The Chief Constable of West Midlands Police has announced he is stepping down after the Commonwealth Games this summer.
Sir David Thompson has held the position since 2016, having served as deputy chief constable for the force.
He said that after the Games, which begin on July 28, it will be “time to have a new vision of force”.
The search for Sir David’s successor will officially begin next week, with the new incumbent heading England’s largest force outside the Metropolitan Police, policing nearly three million people.
It’s time to look for a successor
Sir David’s outing has been planned so that there is continuity of command during the Games, with up to a million visitors expected for the sporting spectacle.
Speaking to the Birmingham Mail, he said: ‘It’s a phenomenal police force and area to work in, but you’re getting to the stage where it’s time for a new vision of the force.
“It’s time to look for a successor.”
Sir David said that after cutting officer numbers for more than a decade he is now “optimistic” about funding and recruitment.
He added that although the force is 2,000 fewer officers than in 2010, it has recruited 900 new recruits and is “starting to see more capacity in the force”.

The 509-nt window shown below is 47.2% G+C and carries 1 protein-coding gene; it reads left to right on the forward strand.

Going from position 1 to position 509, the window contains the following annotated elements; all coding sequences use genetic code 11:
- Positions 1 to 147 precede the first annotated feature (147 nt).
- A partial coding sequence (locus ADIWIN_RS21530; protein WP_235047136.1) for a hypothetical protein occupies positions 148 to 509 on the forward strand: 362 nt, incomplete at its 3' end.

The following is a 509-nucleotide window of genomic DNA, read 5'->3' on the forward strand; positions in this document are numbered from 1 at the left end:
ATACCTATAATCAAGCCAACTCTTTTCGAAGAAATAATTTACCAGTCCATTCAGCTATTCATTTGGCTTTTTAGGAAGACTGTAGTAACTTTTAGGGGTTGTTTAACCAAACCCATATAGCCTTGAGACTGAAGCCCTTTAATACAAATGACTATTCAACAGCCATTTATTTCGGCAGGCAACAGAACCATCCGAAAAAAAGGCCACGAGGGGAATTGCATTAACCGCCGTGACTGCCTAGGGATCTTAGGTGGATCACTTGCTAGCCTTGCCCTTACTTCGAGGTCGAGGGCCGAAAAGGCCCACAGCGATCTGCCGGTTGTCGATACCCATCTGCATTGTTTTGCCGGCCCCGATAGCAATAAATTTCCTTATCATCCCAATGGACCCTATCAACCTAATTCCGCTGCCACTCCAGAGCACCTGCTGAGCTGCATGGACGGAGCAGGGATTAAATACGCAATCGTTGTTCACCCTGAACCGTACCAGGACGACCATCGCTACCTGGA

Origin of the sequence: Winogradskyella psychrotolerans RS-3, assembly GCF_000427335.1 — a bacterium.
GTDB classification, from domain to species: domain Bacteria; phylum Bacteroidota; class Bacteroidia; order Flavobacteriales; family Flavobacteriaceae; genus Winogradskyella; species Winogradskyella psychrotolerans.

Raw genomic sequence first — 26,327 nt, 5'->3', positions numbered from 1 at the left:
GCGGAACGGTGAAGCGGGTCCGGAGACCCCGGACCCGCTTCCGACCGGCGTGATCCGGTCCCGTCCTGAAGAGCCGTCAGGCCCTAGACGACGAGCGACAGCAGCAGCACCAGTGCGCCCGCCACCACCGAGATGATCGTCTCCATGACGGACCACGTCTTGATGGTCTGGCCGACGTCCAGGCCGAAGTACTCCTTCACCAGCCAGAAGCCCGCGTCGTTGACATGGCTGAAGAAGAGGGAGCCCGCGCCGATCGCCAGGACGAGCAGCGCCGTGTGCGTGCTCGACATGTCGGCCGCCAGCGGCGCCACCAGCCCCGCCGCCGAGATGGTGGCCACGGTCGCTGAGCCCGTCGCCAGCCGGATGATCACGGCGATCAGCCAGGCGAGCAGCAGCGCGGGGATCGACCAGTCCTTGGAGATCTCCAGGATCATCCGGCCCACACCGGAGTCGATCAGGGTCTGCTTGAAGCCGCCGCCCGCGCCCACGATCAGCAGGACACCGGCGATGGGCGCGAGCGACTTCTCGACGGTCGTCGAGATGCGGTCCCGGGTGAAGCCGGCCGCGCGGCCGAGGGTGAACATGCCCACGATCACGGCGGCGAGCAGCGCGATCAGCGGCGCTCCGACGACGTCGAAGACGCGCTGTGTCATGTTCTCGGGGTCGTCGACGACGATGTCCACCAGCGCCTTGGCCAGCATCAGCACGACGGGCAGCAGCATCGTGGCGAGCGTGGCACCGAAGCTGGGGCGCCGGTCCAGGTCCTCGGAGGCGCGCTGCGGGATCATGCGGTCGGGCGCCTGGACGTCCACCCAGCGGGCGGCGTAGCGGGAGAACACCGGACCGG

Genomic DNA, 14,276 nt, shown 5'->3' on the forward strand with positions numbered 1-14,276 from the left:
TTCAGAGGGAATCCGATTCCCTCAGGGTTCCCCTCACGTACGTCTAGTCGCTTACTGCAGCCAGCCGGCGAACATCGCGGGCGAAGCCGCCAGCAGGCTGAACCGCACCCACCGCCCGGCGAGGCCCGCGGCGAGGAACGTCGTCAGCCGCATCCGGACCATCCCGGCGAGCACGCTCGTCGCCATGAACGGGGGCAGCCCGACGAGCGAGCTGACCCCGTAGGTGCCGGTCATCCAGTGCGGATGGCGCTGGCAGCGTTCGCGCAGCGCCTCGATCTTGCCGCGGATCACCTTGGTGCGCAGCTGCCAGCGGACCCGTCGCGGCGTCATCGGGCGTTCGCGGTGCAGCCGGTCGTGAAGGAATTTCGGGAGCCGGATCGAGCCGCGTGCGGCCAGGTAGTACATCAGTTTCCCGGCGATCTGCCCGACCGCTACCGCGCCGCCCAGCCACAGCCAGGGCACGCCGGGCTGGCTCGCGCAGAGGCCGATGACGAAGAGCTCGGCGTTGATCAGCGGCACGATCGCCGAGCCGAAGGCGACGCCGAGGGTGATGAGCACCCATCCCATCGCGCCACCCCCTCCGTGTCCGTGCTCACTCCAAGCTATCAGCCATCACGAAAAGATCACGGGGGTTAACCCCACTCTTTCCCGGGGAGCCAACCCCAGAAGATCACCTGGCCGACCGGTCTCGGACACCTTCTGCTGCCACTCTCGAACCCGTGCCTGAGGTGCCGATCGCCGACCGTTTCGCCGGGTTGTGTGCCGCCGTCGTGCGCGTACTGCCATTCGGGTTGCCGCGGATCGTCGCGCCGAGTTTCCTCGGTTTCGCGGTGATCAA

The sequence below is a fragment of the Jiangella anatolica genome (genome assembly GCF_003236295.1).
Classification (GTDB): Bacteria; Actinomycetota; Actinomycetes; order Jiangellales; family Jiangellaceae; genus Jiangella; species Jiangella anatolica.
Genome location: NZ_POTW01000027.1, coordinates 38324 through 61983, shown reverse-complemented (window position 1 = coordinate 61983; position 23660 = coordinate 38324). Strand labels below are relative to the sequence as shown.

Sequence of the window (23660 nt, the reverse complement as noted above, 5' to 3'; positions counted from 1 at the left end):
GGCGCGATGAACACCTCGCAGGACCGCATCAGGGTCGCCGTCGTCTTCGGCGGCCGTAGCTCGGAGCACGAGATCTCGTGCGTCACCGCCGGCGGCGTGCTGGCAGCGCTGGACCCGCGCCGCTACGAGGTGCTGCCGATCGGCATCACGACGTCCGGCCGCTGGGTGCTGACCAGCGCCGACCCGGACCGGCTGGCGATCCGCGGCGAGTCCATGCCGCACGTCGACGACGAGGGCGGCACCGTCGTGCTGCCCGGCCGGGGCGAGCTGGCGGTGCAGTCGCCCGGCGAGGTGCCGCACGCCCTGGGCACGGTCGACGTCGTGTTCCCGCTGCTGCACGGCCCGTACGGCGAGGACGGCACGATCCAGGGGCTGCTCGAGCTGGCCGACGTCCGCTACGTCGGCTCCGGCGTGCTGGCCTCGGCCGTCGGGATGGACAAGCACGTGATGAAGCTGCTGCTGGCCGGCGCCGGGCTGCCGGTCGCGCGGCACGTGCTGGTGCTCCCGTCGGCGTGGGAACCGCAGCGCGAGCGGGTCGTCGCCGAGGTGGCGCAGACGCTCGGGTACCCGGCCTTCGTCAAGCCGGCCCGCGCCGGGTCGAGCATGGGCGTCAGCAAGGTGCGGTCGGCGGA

The region continues to be afflicted by the scourge of youth stabbing and violent crime.
There have been several high-profile cases, including the murder of 15-year-old Keon Lincoln, who was shot and stabbed to death in Birmingham last year.
Sir David said his force had “done a lot of work to reduce knife crime” and used tactics like hotspot policing, adding “I think we are having an impact” but also conceding there is ” still too many high-profile personalities”. case “.
He called the Sarah Everard case “a truly cathartic moment for many of us”, putting crimes against women and girls at the center of the police agenda.
He also said policing in the pandemic has been “really difficult”.
“It was the most difficult task since the creation of the police – we had never had powers that stopped people going in and out of each other before,” he said.
“We knew we were never going to force three million people to follow the rules, but the approach we used was, we believe, the right one. We used law enforcement as little as possible.
The senior officer has amassed 12 years with the force, having joined Greater Manchester Police (GMP) in 2010.
While at GMP, which he joined in 1990, he rose through the ranks and commanded police operations for the Commonwealth Games in Manchester in 2002.
He is also the Chief Financial Officer of the National Council of Chiefs of Police and one of its two Vice Presidents.